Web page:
6. Based on your own coaching experience, what advice would you give to young aspiring coaches?

For youth football it’s all about development of the players.  The best advice I could give any youth coach is this, care more about your players than you do about your image.  Care more about your players than you do about your reputation, care more about your players than you do about your results.  I know you must be thinking, hang on a second Fab, without a good image, without an excellent reputation and without winning results I will never get a job again? Remember this, the success of your players is your business card, as a youth coach your only KPI should be the development and success of your players, this is not something you can fake either, players are very intelligent and can quickly figure out if you are sincere in your approach.  When you are sincere and care about the player’s development above everything else they will respect you more and most importantly they will begin to believe in themselves more.  For senior coaches out there, it's more about tactical awareness as opposed to individual development, you need to spend time on developing your own way of playing and building yourself a great team of coaches and players around you that best suit that philosophy. You need to breathe that vision into your staff and players. The more you believe, the more they believe.

7. Who is your football idol and why?

As a kid growing up playing football I always idolised Alessandro Del Piero, I am a huge Inter Milan fan so idolizing a player that played for Juventus was quite difficult at times, but Alessandro just played the game with such class, he was always a player that I looked up to.  I also admired the Brazilian Ronaldo and Roberto Baggio.  Now a days I tend to widen the scope of influencers in my life to people such as Napoleon Hill, Jim Rohn and Eric Thomas.

8. Can you recommend any books/dvd's?

I never actually read or watched DVD's or read football development books, I would usually just search YouTube and Facebook pages like Keepitonthedeck for new ideas and the only books I read were football drills manuals etc.  In saying that I have read some books that have changed my life and I would highly recommend reading them.  Think & Grow Rich by Napoleon Hill, How to Win Friends & Influence People by Dale Carnegie, The Richest Man in Babylon by George S Clason, The Kybalion by The Three Initiates, The Science of Being Great by Wallace D Wattles Rich Dad and Poor Dad by Robert Kiyosaki.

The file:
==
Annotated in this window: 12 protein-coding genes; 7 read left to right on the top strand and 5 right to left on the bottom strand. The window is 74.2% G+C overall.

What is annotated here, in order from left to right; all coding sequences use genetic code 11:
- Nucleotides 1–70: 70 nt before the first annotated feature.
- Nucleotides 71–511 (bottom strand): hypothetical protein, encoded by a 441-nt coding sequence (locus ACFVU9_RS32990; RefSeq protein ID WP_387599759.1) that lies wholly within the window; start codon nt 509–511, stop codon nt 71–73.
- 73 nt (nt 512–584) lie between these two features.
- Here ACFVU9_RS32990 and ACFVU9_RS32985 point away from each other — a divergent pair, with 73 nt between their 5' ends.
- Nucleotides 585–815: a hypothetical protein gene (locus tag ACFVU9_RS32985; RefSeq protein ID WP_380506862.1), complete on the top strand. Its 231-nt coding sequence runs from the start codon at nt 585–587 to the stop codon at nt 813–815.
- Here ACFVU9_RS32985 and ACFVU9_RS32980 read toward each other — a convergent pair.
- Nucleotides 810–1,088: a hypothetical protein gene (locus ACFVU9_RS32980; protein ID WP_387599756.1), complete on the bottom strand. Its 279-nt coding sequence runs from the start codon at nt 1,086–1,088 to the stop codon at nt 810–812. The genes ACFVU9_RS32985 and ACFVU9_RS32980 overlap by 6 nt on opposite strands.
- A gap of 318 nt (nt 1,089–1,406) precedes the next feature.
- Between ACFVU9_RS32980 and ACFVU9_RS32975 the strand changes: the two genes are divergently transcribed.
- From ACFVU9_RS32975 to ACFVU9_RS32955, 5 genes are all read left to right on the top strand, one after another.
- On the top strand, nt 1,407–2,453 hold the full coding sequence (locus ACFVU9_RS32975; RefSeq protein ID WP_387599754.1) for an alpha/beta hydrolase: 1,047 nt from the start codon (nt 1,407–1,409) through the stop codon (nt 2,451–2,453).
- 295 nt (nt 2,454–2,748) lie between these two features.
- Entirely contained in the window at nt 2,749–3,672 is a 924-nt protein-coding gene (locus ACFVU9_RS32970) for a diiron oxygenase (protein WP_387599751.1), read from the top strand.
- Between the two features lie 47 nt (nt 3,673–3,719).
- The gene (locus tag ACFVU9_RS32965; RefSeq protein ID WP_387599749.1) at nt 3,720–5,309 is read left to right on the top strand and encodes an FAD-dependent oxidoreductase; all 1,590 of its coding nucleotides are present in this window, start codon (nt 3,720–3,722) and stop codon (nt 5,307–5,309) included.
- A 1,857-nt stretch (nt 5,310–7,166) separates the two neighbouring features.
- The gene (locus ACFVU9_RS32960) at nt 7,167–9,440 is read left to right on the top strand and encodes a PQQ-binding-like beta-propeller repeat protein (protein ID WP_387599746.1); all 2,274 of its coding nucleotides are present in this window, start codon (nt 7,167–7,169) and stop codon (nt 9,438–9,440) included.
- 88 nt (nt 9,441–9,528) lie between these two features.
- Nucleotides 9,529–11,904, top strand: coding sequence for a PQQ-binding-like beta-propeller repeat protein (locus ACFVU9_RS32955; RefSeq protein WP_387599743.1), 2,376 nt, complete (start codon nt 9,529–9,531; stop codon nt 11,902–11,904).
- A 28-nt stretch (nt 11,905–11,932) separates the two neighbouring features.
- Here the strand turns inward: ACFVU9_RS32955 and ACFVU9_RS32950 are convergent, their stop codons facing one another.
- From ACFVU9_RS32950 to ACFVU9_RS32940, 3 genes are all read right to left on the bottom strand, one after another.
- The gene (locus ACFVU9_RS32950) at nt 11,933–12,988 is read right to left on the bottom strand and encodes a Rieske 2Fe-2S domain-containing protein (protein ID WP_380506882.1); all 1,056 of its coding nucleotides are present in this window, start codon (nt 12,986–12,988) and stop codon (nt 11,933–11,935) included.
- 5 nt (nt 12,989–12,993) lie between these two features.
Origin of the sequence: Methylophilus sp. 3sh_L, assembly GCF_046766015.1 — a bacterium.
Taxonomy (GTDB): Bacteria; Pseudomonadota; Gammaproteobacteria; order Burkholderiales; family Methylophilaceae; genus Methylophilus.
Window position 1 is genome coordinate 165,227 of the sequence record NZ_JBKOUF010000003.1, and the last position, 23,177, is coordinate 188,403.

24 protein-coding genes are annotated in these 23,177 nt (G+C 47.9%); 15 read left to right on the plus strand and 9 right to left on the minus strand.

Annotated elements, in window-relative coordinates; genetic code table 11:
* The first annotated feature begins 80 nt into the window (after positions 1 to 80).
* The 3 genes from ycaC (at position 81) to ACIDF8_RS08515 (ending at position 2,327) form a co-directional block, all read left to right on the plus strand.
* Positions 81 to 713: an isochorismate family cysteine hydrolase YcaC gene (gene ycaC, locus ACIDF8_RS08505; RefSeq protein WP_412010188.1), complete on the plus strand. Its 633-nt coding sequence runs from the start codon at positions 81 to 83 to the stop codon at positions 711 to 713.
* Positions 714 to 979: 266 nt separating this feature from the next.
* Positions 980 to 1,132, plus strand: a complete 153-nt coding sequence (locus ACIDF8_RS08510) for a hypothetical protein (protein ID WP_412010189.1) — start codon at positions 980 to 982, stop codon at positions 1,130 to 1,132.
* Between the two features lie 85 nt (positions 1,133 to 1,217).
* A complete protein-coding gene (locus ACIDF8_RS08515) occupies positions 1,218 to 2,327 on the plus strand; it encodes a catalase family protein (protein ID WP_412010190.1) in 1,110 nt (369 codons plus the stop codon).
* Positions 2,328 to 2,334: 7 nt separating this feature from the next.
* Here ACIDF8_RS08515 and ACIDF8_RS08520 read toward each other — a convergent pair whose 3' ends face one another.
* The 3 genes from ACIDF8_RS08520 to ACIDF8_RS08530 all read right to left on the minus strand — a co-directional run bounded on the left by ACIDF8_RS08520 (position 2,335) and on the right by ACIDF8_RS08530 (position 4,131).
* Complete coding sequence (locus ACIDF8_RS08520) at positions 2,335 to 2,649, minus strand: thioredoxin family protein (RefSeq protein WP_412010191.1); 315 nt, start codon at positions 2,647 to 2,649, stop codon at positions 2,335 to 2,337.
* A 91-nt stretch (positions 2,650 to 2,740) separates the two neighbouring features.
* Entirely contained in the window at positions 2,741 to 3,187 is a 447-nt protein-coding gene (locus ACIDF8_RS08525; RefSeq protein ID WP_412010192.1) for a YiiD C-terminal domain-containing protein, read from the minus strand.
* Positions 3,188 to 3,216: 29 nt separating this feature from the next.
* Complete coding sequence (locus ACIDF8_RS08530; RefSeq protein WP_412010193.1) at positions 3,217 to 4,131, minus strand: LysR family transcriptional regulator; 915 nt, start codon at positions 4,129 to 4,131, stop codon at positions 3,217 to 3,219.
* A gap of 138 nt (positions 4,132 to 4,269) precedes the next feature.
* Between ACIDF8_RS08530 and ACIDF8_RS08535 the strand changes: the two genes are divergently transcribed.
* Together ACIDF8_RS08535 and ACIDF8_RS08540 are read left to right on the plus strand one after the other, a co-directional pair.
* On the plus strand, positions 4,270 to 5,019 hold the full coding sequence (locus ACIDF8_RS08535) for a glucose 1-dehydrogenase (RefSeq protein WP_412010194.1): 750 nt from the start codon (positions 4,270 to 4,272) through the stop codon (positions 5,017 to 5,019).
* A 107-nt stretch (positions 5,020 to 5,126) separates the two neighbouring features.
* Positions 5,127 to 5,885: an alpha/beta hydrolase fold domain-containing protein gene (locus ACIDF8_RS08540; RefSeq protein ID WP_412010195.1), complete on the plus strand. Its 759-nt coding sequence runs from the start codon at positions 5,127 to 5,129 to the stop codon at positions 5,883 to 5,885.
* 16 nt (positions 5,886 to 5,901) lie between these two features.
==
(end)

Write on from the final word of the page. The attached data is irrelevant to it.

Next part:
9. If you could give only one piece of advice to a young aspiring footballer, what would that advice be?

For any player that aspires to become a professional I will give this advice.  The journey to the top of anything is not going to be easy, are you prepared to sacrifice?  Are you prepared to face rejection after rejection and keep coming back for more?  Are you prepared to work harder than you have ever worked at anything before? Are you prepared to miss out on all the best parties and social events? Are you prepared to listen to criticism and constructive feedback even when you don't agree?  Are you prepared to sit on the bench with no explanation as to why you are there?  Are you prepared to be laughed at by people who don't believe in you?  Are you prepared to do whatever you have to do in order to make it as a professional footballer?  If you have answered yes to everything without doubt, then you will be successful.  The problem with most players today is that they are so caught up in the hype and the glitz and glamour that they get lost in the grind and eventually lose their drive.  Go into it knowing that no matter what they throw your way you will push through it and eventually claim your prize!

10. What does the future hold for Fabian De Marco in terms of coaching?

At this stage there are no plans to return to coaching, I am enjoying spending time with the family and living a pretty quite life at the moment.  In saying that, I often think about my players and wish them the very best with their football careers.  Just hearing about their successes each week is like an injection of satisfaction, knowing that my philosophy of always putting the players development first has had a huge impact on so many players lives a great feeling.  My two boys will begin playing football in about 3 year’s time, I might return to coach their U6's side :)